You may have taken on a considerable amount of debt during your marriage. Such debts may include the mortgage on the family home, auto loans and joint credit card debt, among other financial obligations.
When it is time to part ways with your spouse, you may be concerned about your share of these debts, and rightfully so. Divorce is bound to change various aspects of your life, including your finances, and it helps to understand the position you will be left in when the divorce is settled. Here is what you should know.
Marital debts are divided equitably
North Dakota is an equitable distribution state. It means that if spouses can’t negotiate their own agreement, all the marital debt accrued during the marriage will be split by a judge between the spouses in a just and fair manner.
Under equitable division, the court starts from a presumption that the marital debt will be divided equally. A judge will then consider each spouse’s unique circumstances and needs before determining how much debt each will bear. You may end up with more or less of the marital debt than your spouse, which is how equitable division works.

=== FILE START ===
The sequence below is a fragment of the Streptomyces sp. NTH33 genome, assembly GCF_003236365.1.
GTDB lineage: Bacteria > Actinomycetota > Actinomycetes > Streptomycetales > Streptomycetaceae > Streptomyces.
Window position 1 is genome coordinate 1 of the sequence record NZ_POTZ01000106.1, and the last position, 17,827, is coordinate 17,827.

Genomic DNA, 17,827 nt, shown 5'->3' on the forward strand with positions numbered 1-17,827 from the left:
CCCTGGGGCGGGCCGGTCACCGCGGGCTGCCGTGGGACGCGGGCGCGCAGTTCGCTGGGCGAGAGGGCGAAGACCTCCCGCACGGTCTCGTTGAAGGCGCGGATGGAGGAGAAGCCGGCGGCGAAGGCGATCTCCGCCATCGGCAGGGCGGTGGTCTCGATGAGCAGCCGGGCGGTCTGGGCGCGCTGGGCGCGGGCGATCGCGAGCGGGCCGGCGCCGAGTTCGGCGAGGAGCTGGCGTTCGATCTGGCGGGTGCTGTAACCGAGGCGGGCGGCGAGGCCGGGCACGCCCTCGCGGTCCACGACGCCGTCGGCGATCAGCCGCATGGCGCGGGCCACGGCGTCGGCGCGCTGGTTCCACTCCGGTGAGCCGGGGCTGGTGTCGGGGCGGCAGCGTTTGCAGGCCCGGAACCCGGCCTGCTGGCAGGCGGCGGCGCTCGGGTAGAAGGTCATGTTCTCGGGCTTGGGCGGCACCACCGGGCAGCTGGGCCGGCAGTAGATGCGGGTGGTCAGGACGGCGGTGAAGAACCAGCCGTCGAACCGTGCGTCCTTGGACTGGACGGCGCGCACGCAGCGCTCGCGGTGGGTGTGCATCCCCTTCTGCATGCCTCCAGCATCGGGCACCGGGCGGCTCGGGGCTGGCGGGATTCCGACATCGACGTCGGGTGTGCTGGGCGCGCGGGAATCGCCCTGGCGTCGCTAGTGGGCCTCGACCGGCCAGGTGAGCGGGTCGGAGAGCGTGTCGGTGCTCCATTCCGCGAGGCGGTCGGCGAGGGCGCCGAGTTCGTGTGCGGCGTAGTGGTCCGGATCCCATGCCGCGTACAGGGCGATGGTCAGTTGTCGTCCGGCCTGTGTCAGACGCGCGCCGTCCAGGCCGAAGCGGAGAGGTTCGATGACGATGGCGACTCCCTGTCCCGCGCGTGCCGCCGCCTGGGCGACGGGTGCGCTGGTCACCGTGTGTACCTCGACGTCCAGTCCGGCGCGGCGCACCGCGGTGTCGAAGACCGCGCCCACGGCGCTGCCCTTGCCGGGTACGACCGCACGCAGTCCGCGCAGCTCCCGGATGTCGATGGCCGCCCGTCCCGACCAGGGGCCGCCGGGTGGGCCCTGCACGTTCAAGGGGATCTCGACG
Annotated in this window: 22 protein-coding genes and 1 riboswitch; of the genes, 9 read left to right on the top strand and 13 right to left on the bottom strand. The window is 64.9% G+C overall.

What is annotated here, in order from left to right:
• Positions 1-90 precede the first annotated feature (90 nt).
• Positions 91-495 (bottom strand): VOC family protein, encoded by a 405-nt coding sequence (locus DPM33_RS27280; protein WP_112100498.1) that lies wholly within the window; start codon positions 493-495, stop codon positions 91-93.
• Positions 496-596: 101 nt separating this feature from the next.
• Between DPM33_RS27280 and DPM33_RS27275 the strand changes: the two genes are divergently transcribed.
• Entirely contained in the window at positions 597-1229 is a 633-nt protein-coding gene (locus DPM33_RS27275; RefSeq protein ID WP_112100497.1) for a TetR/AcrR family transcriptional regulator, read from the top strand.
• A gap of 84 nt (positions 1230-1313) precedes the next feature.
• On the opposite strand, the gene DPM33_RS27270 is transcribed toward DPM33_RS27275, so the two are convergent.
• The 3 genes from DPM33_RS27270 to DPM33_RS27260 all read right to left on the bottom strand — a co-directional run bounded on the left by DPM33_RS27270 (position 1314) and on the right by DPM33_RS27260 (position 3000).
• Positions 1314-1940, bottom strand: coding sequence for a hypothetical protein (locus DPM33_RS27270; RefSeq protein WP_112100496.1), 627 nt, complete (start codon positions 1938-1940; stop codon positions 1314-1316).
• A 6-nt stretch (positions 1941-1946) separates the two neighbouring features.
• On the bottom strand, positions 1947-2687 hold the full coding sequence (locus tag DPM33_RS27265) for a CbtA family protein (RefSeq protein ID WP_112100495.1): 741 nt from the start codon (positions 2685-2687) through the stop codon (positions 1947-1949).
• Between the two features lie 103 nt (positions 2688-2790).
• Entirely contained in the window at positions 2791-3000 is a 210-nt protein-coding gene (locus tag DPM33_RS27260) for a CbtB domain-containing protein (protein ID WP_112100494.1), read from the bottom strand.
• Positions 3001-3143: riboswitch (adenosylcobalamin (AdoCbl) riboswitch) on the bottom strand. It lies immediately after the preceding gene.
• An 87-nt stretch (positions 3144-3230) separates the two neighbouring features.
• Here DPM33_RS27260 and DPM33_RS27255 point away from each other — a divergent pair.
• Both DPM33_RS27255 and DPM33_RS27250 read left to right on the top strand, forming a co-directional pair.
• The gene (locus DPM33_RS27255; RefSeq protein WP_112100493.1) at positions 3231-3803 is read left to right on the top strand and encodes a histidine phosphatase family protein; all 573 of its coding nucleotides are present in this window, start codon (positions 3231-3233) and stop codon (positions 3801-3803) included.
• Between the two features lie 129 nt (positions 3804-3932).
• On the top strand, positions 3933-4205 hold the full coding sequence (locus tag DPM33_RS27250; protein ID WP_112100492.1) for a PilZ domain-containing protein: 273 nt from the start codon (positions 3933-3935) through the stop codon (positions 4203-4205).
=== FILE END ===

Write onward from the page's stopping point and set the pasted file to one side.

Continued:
You could still be liable for debts assigned to your spouse
It is important to note that divorce does not void existing loan or credit agreements. Should your spouse default on a joint debt the court assigned them, creditors can still come after you as a signatory. Your credit rating could also be affected.
Fortunately, there are ways around such possibilities, such as removing your name from the debt or having your spouse refinance it.
Look out for your interests during divorce
As mentioned, your financial landscape will likely change after divorce. Given the uncertainty of what lies ahead, you do not want to be left shouldering excessive debts. Therefore, you need to take a proactive role in your divorce and ensure that you safeguard your interests.